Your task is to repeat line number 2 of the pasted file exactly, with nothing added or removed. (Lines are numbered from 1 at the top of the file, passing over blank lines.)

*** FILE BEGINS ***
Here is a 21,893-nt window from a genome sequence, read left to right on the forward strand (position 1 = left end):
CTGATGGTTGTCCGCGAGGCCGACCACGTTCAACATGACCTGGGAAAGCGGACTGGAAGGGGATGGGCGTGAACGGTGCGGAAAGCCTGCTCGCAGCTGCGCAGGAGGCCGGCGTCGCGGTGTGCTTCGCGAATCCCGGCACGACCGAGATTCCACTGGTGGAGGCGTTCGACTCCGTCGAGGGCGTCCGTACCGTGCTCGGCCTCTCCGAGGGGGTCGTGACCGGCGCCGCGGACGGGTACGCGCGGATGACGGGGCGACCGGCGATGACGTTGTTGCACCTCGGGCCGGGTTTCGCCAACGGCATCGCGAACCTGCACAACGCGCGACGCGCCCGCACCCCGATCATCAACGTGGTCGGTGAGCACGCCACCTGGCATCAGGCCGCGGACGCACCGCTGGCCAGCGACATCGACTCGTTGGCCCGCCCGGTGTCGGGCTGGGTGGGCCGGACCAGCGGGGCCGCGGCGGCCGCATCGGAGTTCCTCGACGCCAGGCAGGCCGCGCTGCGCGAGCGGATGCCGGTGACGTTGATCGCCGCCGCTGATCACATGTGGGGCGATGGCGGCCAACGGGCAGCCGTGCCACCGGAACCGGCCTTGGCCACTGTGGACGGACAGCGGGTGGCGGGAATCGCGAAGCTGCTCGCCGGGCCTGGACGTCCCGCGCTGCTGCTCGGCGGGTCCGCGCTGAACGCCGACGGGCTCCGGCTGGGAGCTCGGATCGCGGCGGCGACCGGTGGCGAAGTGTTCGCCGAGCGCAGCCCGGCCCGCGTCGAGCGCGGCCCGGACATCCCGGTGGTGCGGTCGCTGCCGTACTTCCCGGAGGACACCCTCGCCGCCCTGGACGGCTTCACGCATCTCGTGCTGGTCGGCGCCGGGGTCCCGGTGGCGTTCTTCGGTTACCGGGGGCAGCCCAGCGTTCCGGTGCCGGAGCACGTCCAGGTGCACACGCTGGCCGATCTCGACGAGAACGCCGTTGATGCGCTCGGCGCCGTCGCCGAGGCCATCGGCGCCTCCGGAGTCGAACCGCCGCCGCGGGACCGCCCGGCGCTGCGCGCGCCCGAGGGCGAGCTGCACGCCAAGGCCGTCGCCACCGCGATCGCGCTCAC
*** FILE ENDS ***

CTGATGGTTGTCCGCGAGGCCGACCACGTTCAACATGACCTGGGAAAGCGGACTGGAAGGGGATGGGCGTGAACGGTGCGGAAAGCCTGCTCGCAGCTGCGCAGGAGGCCGGCGTCGCGGTGTGCTTCGCGAATCCCGGCACGACCGAGATTCCACTGGTGGAGGCGTTCGACTCCGTCGAGGGCGTCCGTACCGTGCTCGGCCTCTCCGAGGGGGTCGTGACCGGCGCCGCGGACGGGTACGCGCGGATGACGGGGCGACCGGCGATGACGTTGTTGCACCTCGGGCCGGGTTTCGCCAACGGCATCGCGAACCTGCACAACGCGCGACGCGCCCGCACCCCGATCATCAACGTGGTCGGTGAGCACGCCACCTGGCATCAGGCCGCGGACGCACCGCTGGCCAGCGACATCGACTCGTTGGCCCGCCCGGTGTCGGGCTGGGTGGGCCGGACCAGCGGGGCCGCGGCGGCCGCATCGGAGTTCCTCGACGCCAGGCAGGCCGCGCTGCGCGAGCGGATGCCGGTGACGTTGATCGCCGCCGCTGATCACATGTGGGGCGATGGCGGCCAACGGGCAGCCGTGCCACCGGAACCGGCCTTGGCCACTGTGGACGGACAGCGGGTGGCGGGAATCGCGAAGCTGCTCGCCGGGCCTGGACGTCCCGCGCTGCTGCTCGGCGGGTCCGCGCTGAACGCCGACGGGCTCCGGCTGGGAGCTCGGATCGCGGCGGCGACCGGTGGCGAAGTGTTCGCCGAGCGCAGCCCGGCCCGCGTCGAGCGCGGCCCGGACATCCCGGTGGTGCGGTCGCTGCCGTACTTCCCGGAGGACACCCTCGCCGCCCTGGACGGCTTCACGCATCTCGTGCTGGTCGGCGCCGGGGTCCCGGTGGCGTTCTTCGGTTACCGGGGGCAGCCCAGCGTTCCGGTGCCGGAGCACGTCCAGGTGCACACGCTGGCCGATCTCGACGAGAACGCCGTTGATGCGCTCGGCGCCGTCGCCGAGGCCATCGGCGCCTCCGGAGTCGAACCGCCGCCGCGGGACCGCCCGGCGCTGCGCGCGCCCGAGGGCGAGCTGCACGCCAAGGCCGTCGCCACCGCGATCGCGCTCAC